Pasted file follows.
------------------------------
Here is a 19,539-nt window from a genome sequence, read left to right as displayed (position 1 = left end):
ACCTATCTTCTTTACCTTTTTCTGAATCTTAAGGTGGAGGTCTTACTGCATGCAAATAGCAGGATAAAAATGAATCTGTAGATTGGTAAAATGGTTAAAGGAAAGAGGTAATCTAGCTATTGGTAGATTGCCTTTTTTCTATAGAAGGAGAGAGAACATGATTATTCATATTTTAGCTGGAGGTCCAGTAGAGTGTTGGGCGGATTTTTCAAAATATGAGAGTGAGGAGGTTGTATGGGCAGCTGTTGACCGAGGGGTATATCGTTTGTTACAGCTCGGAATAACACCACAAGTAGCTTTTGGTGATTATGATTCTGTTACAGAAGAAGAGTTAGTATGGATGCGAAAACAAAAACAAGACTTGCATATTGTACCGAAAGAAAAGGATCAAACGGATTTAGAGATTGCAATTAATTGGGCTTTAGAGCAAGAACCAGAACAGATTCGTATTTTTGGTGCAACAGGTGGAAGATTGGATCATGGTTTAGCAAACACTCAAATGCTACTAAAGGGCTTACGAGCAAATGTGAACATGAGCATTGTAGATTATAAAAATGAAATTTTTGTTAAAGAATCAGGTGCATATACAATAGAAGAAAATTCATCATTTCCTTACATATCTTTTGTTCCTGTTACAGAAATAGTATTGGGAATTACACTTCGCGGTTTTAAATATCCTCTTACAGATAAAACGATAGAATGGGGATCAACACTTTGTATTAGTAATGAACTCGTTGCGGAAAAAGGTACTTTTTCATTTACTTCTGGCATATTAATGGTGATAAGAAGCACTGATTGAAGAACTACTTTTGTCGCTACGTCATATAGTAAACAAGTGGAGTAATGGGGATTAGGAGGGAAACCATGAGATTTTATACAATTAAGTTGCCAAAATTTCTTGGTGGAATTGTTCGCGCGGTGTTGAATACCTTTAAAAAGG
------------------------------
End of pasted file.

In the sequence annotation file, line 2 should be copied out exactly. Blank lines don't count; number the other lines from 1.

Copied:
ACCTATCTTCTTTACCTTTTTCTGAATCTTAAGGTGGAGGTCTTACTGCATGCAAATAGCAGGATAAAAATGAATCTGTAGATTGGTAAAATGGTTAAAGGAAAGAGGTAATCTAGCTATTGGTAGATTGCCTTTTTTCTATAGAAGGAGAGAGAACATGATTATTCATATTTTAGCTGGAGGTCCAGTAGAGTGTTGGGCGGATTTTTCAAAATATGAGAGTGAGGAGGTTGTATGGGCAGCTGTTGACCGAGGGGTATATCGTTTGTTACAGCTCGGAATAACACCACAAGTAGCTTTTGGTGATTATGATTCTGTTACAGAAGAAGAGTTAGTATGGATGCGAAAACAAAAACAAGACTTGCATATTGTACCGAAAGAAAAGGATCAAACGGATTTAGAGATTGCAATTAATTGGGCTTTAGAGCAAGAACCAGAACAGATTCGTATTTTTGGTGCAACAGGTGGAAGATTGGATCATGGTTTAGCAAACACTCAAATGCTACTAAAGGGCTTACGAGCAAATGTGAACATGAGCATTGTAGATTATAAAAATGAAATTTTTGTTAAAGAATCAGGTGCATATACAATAGAAGAAAATTCATCATTTCCTTACATATCTTTTGTTCCTGTTACAGAAATAGTATTGGGAATTACACTTCGCGGTTTTAAATATCCTCTTACAGATAAAACGATAGAATGGGGATCAACACTTTGTATTAGTAATGAACTCGTTGCGGAAAAAGGTACTTTTTCATTTACTTCTGGCATATTAATGGTGATAAGAAGCACTGATTGAAGAACTACTTTTGTCGCTACGTCATATAGTAAACAAGTGGAGTAATGGGGATTAGGAGGGAAACCATGAGATTTTATACAATTAAGTTGCCAAAATTTCTTGGTGGAATTGTTCGCGCGGTGTTGAATACCTTTAAAAAGG